Of all the problems associated with disordered eating, body image is one of the most difficult to address. Body image — the way that you feel about your body — is often the precipitant to an eating disorder. A person may do well with the nutritional aspects of disordered eating, but is left with a body image that doesn’t change or actually worsens due to needed weight gain. Because body image and self-image are so closely connected, a negative or distorted body image can affect a person’s sense of self.
While there are many ways to work with body image, there are times when negative body image feels almost stuck. The concern is that the negative body image can trigger a recurrence of eating disorder symptoms. At times such as this, it may be helpful to try another approach to body image. EMDR is one such approach.
EMDR — which stands for eye movement desensitization and reprocessing — is a form of treatment that can be used in conjunction with talk and nutrition therapy. Using the EMDR approach, people are helped to identify pivotal moments in their body image history, and the accompanying negative cognitions that developed. For example, some people with eating disorders or body image concerns have history a history of being criticized about weight, and may have developed a sense of being “defective” in some way. The EMDR process would target those memories, helping the person to develop a newer, more positive self-image.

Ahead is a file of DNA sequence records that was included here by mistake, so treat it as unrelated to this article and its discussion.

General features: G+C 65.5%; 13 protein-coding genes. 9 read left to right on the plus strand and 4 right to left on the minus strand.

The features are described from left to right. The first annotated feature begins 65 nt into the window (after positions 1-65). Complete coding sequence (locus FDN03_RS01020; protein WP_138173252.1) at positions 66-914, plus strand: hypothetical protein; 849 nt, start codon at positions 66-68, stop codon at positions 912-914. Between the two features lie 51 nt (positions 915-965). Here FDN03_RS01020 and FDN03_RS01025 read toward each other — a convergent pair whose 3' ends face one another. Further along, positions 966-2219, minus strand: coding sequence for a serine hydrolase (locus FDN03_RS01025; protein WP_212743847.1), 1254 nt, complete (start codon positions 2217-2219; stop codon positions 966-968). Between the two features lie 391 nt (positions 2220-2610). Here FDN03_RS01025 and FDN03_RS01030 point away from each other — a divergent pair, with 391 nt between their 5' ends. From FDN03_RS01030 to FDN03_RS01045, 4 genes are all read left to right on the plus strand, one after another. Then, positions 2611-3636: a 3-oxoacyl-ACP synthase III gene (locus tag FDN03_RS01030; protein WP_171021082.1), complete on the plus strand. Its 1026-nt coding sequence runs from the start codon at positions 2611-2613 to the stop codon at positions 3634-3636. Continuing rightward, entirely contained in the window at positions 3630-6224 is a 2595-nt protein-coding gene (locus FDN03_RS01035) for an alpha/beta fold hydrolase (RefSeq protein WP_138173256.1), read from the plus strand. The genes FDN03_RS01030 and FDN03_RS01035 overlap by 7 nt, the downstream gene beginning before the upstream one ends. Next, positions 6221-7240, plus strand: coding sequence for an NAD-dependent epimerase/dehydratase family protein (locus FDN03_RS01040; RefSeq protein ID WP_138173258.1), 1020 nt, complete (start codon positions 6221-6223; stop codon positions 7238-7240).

EMDR works using bilateral stimulation of both hemispheres of the brain using directed eye movements to the left and right, an auditory tone in each ear or alternating vibrations in each hand. This allows the person to connect to other related memories or to gain insight into the situation they are working on. One advantage of this is that it may sometimes release a memory or issue that has felt immovable in talk therapy.
In addition to resolving body image traumas, EMDR can also be used to target the actual behaviors related to disordered eating, such as binge/purge incidents or overeating, often reducing the incidence of these behaviors or quieting the eating disorder voice.
While EMDR is not for everyone, many people can benefit from this approach. Some resources are listed below.